Cyber security — your responsibility

Not all cyber security risks can be addressed by governments and industry — individuals should also take steps to protect themselves. The COVID-19 pandemic demonstrated how much Australians interact and work online, trusting the internet for healthcare, working from home, education, entertainment and online shopping. Protecting you and your family online is about more than avoiding financial losses. Imagine if all your photos were suddenly taken from your computer, or your personal email contact list was stolen and used to scam your friends and family.  

Information is not just digital information. It includes information that is stored on mobile phones, cloud-based storage, and social media. Malicious cyber activity is one of the most significant threats impacting Australians.  The Australian Cyber Security Centre  provides easy to understand tips and techniques for you to stay secure when working, socialising, banking, shopping or just browsing online. A good place to start is Do things safely.

Between 10 and 26 March 2020, the Australian Cyber Security Centre received over 45 pandemic themed cybercrime and cyber security incident reports, with the Australian Competition and Consumer Commission’s (ACCC) Scamwatch receiving over 100 reports of COVID-19 themed scams.

Campaigns were designed to distribute malicious software (malware) or harvest personal and financial information from unsuspecting Australians, read more in the  Australia’s Cyber Security Strategy 2020. The Strategy outlines Australia’s approach to keeping families, vulnerable Australians, critical infrastructure providers and business secure online. Security is a whole-of-community effort, in which we all have a role to play.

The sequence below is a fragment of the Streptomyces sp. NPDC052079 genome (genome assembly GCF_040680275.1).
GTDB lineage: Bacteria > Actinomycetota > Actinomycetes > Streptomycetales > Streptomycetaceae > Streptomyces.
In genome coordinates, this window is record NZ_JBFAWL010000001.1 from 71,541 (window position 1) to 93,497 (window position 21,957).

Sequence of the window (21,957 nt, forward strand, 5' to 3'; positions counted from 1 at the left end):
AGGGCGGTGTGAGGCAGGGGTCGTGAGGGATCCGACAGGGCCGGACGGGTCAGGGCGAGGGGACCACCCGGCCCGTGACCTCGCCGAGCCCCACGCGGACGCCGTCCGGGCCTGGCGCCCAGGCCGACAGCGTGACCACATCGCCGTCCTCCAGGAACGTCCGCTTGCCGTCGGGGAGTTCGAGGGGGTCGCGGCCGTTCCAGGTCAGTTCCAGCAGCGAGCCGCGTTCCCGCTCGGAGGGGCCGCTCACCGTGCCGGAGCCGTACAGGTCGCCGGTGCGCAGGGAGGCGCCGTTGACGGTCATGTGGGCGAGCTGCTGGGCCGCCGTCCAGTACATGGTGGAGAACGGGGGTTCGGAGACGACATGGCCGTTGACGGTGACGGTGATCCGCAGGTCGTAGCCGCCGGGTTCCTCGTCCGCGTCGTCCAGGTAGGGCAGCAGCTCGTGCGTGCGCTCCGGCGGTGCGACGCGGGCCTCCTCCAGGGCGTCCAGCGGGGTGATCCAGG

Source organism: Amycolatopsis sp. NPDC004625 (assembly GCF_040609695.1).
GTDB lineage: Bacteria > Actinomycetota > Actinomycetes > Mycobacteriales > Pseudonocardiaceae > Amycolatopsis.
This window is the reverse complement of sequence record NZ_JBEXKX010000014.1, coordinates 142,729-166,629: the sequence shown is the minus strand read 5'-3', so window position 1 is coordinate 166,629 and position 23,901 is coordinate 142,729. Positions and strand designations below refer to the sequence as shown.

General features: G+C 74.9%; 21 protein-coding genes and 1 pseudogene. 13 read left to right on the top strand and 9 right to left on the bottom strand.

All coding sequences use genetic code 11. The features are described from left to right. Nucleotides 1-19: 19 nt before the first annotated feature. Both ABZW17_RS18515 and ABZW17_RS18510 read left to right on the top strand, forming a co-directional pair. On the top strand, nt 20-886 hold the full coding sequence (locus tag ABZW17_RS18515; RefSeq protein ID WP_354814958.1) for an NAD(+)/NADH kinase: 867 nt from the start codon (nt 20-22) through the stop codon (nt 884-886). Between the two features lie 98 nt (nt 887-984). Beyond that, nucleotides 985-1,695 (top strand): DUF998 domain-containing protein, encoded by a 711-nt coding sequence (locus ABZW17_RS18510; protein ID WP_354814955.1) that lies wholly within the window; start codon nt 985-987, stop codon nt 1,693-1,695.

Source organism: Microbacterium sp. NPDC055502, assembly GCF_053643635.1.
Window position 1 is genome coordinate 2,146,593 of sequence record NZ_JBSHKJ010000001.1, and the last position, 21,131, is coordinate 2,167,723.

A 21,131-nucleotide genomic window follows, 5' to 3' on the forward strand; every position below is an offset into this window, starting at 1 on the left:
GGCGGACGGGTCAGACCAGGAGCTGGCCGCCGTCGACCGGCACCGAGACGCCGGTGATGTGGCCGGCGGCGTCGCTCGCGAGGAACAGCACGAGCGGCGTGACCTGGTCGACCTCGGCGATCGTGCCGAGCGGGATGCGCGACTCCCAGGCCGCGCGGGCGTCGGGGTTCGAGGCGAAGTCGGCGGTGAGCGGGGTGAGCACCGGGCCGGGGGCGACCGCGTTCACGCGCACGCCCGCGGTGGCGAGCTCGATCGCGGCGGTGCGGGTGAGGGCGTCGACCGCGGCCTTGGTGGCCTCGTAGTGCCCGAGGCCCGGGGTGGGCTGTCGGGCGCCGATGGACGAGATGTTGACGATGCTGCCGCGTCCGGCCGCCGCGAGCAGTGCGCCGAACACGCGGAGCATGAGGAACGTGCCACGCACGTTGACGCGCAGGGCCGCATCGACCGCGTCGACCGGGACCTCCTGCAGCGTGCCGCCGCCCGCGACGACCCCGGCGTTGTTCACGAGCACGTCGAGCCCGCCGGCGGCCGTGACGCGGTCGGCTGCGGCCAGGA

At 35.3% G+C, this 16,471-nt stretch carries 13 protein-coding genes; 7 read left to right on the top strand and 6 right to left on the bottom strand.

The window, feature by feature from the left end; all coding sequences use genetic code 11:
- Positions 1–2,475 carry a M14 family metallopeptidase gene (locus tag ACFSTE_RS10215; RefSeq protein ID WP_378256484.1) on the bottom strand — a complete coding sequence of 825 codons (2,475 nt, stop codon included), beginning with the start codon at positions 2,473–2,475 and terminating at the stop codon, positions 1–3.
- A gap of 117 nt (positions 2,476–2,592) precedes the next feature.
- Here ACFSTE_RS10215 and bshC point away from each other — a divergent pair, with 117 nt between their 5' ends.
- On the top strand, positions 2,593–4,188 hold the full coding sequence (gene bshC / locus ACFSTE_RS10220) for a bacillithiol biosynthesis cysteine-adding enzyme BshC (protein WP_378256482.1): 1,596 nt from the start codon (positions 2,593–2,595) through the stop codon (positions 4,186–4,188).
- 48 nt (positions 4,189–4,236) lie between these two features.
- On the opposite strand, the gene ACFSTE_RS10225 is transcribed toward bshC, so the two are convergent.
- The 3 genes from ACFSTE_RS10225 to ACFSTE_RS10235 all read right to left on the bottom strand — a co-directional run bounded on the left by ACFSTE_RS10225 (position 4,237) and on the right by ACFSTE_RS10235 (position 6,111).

Online safety includes protecting individuals, families, and communities from harmful content and behaviours such as cyber bulling, image-based abuse and illegal and harmful online content. The eSafety Commissioner is the main point of contact to report abuse or make a complaint and provides a wide range of online safety programs, resources, and free training. 

Cyber security is at the heart of the transition to a digital society. The Code of Practice: Securing the Internet of Things for Consumers  is a voluntary set of measures the Australian Government recommends for industry as the minimum standard for Internet of Things devices. It informs businesses about the cyber security features expected of internet-connected devices available in Australia and the importance of protecting consumers.

Consumers’ Federation of Australia (CFA) has representatives on  Standards Australia Technical Committees  IT-012 Information security, cyber security and privacy protection and IT-042 Internet of things, ensuring the consumer perspective is considered in the standards development process. Find out how you can represent consumers as part of the  CFA Standards Project or contact